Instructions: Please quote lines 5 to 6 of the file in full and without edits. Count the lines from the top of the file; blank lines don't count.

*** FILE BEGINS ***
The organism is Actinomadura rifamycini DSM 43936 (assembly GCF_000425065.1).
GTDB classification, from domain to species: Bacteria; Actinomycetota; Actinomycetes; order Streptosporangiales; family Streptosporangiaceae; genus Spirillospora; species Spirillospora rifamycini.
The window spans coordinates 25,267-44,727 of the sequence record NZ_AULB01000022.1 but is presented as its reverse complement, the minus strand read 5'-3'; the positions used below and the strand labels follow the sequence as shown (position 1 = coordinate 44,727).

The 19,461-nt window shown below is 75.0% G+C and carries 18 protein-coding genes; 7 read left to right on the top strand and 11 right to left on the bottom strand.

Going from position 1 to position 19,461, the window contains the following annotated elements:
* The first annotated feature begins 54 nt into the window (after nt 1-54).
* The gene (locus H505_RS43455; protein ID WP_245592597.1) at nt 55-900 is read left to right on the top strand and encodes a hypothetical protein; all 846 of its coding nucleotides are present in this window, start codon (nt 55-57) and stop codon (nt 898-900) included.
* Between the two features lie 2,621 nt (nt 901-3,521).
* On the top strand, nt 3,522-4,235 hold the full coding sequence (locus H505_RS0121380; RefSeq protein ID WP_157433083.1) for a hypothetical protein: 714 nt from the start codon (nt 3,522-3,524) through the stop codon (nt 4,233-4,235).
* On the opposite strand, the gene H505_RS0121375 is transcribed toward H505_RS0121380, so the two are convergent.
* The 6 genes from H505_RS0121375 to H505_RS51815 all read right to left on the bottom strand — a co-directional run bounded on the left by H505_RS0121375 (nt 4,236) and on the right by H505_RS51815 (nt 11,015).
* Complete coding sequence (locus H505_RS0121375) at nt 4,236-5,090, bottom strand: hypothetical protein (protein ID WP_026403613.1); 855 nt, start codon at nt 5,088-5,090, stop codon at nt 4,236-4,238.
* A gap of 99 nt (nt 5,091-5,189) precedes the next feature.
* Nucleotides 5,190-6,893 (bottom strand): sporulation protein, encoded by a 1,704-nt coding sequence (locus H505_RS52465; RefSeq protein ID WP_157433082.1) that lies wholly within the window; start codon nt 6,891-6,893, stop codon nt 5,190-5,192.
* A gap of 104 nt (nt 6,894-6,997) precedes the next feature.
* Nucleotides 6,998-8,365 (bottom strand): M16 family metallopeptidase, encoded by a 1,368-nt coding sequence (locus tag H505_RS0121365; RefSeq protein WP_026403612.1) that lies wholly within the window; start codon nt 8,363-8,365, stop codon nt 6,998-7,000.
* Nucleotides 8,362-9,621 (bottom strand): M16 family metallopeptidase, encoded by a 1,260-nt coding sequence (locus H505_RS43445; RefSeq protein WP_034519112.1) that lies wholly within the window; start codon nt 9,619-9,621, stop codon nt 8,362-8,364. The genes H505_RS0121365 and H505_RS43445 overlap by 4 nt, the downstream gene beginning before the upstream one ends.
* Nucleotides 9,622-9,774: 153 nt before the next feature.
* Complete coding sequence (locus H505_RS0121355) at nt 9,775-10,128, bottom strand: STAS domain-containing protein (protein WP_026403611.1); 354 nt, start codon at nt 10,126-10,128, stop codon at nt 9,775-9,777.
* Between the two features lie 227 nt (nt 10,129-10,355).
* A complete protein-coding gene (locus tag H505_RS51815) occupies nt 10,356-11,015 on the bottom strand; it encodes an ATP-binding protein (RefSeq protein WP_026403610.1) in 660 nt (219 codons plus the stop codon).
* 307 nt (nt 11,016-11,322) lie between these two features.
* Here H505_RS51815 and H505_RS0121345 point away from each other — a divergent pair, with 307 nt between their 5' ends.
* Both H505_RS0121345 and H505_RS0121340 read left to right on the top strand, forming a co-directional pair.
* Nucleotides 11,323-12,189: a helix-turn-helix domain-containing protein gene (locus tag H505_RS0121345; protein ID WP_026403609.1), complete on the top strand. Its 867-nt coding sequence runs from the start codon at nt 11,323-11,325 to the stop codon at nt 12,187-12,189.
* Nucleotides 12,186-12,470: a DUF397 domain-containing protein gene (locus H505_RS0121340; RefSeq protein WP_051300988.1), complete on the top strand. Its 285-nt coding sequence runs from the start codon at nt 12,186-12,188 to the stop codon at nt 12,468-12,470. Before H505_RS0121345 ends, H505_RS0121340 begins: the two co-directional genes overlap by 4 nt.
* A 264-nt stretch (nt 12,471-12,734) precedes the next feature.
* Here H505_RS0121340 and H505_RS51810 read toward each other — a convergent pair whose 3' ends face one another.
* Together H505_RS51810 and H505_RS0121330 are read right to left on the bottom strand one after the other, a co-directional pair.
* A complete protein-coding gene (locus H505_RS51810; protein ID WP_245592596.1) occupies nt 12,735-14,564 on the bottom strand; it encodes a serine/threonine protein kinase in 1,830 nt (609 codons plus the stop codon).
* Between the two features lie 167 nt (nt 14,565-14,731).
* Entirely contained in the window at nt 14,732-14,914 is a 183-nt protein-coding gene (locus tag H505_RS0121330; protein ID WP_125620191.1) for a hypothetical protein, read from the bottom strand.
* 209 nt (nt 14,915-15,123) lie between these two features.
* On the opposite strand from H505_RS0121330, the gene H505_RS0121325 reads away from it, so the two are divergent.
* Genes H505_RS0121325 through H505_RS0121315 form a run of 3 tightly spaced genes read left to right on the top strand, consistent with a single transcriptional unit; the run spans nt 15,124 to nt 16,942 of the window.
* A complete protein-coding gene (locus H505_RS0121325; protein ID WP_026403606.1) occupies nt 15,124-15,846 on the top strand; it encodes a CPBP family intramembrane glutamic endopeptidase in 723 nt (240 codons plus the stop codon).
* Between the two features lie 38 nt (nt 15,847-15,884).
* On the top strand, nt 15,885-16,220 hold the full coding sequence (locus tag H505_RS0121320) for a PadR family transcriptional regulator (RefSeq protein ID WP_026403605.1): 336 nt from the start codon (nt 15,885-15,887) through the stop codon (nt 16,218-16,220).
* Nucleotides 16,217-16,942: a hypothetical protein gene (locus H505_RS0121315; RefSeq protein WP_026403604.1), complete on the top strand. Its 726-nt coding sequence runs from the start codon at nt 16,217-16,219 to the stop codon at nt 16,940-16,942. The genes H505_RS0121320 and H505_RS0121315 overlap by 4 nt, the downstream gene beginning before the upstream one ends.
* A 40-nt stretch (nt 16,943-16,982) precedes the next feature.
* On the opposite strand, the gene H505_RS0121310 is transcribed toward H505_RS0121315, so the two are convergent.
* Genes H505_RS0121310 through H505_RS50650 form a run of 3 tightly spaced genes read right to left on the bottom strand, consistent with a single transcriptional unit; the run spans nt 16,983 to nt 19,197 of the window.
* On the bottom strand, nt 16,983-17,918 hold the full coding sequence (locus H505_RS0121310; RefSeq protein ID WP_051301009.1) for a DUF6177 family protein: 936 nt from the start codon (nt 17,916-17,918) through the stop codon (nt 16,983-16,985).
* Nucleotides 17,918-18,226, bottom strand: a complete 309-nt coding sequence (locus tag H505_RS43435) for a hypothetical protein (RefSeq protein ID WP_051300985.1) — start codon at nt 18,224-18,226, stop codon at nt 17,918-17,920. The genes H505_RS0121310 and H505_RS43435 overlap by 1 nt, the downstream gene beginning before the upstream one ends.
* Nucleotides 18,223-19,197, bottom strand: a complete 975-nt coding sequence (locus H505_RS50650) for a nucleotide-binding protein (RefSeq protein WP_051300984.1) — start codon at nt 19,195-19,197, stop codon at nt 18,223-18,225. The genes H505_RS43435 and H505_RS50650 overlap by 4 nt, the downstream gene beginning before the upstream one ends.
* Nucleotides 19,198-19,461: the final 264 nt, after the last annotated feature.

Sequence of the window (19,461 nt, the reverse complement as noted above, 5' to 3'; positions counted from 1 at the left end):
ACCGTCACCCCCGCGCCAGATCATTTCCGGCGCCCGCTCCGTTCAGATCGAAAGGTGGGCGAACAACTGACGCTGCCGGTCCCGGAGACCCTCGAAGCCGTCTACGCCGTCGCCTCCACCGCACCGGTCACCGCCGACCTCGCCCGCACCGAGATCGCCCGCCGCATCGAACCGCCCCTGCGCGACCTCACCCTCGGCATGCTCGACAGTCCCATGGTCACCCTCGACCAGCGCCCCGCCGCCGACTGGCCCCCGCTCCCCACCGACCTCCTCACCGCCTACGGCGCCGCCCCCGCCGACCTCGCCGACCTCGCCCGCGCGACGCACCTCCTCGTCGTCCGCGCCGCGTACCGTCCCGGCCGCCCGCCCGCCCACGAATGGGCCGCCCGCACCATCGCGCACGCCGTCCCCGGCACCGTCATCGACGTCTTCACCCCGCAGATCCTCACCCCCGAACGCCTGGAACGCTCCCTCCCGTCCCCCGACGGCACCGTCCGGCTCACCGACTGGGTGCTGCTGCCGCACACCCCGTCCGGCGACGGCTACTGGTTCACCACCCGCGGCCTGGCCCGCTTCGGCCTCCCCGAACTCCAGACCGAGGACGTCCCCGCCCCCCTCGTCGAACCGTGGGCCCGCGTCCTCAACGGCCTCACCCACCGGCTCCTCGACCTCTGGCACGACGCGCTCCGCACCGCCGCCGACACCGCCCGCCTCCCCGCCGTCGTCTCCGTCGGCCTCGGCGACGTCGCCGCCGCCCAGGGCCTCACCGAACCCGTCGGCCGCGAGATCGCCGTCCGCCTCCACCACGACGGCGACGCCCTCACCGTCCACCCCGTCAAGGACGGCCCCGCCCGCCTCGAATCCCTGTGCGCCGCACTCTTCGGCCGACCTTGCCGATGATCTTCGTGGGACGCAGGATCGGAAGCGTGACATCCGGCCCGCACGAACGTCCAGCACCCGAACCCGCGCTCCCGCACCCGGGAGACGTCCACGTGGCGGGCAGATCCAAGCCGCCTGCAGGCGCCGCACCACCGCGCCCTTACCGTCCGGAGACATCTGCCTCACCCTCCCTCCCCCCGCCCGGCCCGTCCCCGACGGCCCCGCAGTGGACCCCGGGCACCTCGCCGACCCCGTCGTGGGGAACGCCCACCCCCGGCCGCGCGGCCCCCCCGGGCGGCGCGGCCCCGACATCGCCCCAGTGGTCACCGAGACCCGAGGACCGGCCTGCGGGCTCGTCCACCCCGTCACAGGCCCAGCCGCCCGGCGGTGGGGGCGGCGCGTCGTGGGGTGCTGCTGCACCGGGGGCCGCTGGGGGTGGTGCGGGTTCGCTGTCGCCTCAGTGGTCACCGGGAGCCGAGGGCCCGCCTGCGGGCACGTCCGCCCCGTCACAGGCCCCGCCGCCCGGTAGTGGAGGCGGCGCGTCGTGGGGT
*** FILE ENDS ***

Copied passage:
Going from position 1 to position 19,461, the window contains the following annotated elements:
* The first annotated feature begins 54 nt into the window (after nt 1-54).